Clarissa Harlowe; or the history of a young lady — Volume 7 eBook

This eBook from the Gutenberg Project consists of approximately 381 pages of information about Clarissa Harlowe; or the history of a young lady — Volume 7.

Lovel.  Why this is talking somewhat like.  I would have you all disclaim my actions.  I own I have done very vilely by this lady.  One step led to another.  I am curst with an enterprizing spirit.  I hate to be foiled—­

Foiled! interrupted Lady Sarah.  What a shame to talk at this rate!—­Did the lady set up a contention with you?  All nobly sincere, and plain-hearted, have I heard Miss Clarissa Harlowe is:  above art, above disguise; neither the coquette, nor the prude!—­Poor lady! she deserved a better fare from the man for whom she took the step which she so freely blames!

This above half affected me.—­Had this dispute been so handled by every one, I had been ashamed to look up.  I began to be bashful.

Charlotte asked if I did not still seem inclinable to do the lady justice, if she would accept of me?  It would be, she dared to say, the greatest felicity the family could know (she would answer for one) that this fine lady were of it.

They all declared to the same effect; and Lady Sarah put the matter home to me.

But my Lord Marplot would have it that I could not be serious for six minutes together.

I told his Lordship that he was mistaken; light as he thought I made of his subject, I never knew any that went so near my heart.

Miss Patty said she was glad to hear that:  and her soft eyes glistened with pleasure.

Lord M. called her sweet soul, and was ready to cry.

Not from humanity neither, Jack.  This Peer has no bowels; as thou mayest observe by this treatment of me.  But when people’s minds are weakened by a sense of their own infirmities, and when they are drawing on to their latter ends, they will be moved on the slightest occasions, whether those offer from within or without them.  And this, frequently, the unpenetrating world, calls humanity; when all the time, in compassionating the miseries of human nature, they are but pitying themselves; and were they in strong health and spirits, would care as little for any body else as thou or I do.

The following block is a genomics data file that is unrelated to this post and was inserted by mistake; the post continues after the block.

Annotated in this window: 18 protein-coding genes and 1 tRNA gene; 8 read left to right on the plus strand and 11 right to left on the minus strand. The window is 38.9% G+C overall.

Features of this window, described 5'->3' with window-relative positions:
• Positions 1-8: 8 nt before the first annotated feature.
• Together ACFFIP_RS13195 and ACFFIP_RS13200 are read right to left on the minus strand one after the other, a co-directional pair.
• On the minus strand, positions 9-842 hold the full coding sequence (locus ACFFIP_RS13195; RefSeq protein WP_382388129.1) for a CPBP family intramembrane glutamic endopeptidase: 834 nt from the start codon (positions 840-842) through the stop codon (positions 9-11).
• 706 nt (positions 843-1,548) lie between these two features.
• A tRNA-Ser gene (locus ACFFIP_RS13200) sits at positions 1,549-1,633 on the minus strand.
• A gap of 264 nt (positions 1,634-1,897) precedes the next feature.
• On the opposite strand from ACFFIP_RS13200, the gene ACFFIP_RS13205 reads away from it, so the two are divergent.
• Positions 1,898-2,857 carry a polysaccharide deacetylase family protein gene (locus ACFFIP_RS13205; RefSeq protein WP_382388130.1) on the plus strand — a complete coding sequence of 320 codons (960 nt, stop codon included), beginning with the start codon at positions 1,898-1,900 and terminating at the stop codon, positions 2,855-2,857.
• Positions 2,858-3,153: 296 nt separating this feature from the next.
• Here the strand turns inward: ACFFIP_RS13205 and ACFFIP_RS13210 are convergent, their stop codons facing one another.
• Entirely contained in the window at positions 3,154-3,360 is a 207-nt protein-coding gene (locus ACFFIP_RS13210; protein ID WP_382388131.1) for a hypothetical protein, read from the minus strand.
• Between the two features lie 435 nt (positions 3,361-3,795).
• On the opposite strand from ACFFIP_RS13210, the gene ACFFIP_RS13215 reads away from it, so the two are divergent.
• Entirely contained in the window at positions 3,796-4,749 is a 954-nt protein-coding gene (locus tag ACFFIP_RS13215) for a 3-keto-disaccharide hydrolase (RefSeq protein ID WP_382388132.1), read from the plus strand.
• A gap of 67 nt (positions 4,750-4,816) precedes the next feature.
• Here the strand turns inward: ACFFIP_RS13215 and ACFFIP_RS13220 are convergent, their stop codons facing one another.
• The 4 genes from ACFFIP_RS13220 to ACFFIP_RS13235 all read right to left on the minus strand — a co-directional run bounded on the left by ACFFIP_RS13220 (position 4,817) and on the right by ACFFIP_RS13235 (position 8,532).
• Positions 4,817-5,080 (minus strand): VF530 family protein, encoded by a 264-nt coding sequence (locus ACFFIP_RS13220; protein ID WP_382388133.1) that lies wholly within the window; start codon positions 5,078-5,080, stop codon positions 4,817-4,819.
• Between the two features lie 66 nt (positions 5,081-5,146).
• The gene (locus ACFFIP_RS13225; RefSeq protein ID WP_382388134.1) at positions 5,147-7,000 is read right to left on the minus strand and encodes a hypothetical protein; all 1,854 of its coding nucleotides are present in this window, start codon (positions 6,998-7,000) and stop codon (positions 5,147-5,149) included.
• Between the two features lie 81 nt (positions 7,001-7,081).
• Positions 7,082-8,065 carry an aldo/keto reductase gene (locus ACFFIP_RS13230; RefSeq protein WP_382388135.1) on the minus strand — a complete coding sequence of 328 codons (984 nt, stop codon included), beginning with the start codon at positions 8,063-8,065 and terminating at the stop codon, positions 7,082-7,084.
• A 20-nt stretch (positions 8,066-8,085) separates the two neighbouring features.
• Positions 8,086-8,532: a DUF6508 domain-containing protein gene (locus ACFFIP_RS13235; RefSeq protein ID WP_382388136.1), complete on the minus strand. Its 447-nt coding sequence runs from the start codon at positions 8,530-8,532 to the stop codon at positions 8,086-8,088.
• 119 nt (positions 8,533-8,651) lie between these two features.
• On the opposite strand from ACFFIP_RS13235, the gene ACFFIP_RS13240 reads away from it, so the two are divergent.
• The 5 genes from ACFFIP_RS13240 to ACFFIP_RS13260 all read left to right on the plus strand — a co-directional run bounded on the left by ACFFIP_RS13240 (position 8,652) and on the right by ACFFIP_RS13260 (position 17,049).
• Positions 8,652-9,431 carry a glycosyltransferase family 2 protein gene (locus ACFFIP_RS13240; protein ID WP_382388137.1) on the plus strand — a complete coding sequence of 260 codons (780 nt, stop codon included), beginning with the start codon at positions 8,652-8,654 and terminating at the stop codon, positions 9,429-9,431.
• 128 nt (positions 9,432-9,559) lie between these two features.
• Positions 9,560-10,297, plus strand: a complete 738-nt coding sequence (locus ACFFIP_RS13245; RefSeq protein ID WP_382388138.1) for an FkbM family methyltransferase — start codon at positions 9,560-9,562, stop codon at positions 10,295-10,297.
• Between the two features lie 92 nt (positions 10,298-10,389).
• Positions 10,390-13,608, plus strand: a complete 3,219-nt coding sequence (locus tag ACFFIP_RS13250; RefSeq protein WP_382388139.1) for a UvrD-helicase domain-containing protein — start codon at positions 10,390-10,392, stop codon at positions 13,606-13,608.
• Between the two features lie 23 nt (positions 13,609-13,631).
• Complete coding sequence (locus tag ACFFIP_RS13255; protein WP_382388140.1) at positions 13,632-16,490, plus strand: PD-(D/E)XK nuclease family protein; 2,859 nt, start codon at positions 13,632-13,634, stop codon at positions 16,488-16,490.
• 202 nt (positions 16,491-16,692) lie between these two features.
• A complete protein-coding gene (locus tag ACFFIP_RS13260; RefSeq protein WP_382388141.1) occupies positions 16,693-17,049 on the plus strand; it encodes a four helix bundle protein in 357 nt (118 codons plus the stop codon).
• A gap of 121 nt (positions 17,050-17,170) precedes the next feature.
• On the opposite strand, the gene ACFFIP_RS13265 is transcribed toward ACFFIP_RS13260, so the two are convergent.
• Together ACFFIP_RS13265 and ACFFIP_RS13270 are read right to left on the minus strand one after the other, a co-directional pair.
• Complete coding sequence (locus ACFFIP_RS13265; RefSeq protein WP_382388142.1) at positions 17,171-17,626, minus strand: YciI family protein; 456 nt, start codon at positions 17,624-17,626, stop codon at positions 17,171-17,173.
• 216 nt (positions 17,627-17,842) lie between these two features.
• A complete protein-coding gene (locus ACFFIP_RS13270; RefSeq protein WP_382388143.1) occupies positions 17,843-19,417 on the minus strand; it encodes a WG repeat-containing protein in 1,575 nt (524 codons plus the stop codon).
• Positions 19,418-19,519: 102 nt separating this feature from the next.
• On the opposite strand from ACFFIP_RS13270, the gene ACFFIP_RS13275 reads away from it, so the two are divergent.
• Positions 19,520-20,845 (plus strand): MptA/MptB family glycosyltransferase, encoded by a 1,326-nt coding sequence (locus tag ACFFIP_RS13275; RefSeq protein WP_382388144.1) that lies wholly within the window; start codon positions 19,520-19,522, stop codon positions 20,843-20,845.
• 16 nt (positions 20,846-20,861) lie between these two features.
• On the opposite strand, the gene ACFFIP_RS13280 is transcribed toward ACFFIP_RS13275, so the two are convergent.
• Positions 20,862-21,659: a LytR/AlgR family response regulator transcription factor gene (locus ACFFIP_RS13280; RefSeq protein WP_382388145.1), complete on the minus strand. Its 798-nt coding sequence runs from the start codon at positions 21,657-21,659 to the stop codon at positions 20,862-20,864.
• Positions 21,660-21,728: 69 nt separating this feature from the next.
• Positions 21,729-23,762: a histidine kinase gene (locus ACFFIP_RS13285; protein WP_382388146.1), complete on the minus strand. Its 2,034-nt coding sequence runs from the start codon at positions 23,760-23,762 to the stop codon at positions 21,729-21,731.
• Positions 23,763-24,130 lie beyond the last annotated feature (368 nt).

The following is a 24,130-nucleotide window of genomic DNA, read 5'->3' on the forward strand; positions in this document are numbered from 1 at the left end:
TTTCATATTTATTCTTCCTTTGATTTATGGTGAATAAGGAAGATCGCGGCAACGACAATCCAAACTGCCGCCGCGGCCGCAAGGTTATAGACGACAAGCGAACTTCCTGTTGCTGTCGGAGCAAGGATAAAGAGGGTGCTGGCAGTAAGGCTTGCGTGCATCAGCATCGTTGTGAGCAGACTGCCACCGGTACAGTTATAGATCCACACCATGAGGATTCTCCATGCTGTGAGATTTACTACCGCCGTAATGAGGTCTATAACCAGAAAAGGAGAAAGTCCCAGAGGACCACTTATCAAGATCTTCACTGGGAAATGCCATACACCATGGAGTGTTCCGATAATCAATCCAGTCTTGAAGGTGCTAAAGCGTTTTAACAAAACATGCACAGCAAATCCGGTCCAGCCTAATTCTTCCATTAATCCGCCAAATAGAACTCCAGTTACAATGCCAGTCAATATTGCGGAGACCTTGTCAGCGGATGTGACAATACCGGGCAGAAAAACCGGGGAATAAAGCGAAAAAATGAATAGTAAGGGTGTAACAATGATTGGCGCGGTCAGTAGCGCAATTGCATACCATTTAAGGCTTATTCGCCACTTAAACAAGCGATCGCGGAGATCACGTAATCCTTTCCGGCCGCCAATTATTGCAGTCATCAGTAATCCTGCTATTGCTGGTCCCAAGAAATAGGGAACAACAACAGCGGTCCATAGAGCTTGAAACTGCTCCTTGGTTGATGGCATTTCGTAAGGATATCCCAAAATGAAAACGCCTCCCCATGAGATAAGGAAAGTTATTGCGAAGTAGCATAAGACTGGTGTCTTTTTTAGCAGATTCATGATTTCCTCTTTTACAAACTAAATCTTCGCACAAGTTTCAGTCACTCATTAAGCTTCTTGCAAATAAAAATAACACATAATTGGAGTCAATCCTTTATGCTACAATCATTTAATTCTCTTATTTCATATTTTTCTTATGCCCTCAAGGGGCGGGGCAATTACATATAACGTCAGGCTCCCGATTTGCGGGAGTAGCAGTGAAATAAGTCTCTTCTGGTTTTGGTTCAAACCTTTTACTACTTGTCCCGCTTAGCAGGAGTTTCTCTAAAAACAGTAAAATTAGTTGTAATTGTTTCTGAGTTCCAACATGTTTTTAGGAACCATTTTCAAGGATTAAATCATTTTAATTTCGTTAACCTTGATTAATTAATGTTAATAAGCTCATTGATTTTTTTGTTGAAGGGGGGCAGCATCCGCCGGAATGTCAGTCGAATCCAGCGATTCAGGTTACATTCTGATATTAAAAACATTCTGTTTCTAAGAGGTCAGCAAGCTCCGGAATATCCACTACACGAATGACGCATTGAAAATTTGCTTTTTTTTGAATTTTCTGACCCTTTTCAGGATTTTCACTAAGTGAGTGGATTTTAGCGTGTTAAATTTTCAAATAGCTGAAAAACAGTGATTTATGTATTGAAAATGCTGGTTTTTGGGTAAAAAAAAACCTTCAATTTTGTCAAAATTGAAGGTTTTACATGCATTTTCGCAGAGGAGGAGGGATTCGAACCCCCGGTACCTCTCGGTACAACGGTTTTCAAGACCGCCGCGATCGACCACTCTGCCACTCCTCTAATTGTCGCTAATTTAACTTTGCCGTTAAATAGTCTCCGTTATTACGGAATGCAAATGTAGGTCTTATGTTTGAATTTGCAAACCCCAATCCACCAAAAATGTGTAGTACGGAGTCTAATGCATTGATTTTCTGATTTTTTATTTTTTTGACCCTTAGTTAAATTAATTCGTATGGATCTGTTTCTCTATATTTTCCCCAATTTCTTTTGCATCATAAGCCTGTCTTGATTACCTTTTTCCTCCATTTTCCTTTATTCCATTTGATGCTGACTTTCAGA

Here broke they off my trial for this sitting.  Lady Sarah was much fatigued.  It was agreed to pursue the subject in the morning.  They all, however, retired together, and went into private conference.


Mr. Lovelace
[in continuation.]

The Ladies, instead of taking up the subject where we had laid it down, must needs touch upon passage in my fair accuser’s letter, which I was in hopes they would have let rest, as we were in a tolerable way.  But, truly, they must hear all they could hear of our story, and what I had to say to those passages, that they might be better enabled to mediate between us, if I were really and indeed inclined to do her the hoped-for justice.

These passages were, 1st, ’That, after I had compulsorily tricked her into the act of going off with me, I carried her to one of the worst houses in London.’

Project Gutenberg
Clarissa Harlowe; or the history of a young lady — Volume 7 from Project Gutenberg. Public domain.
Follow Us on Facebook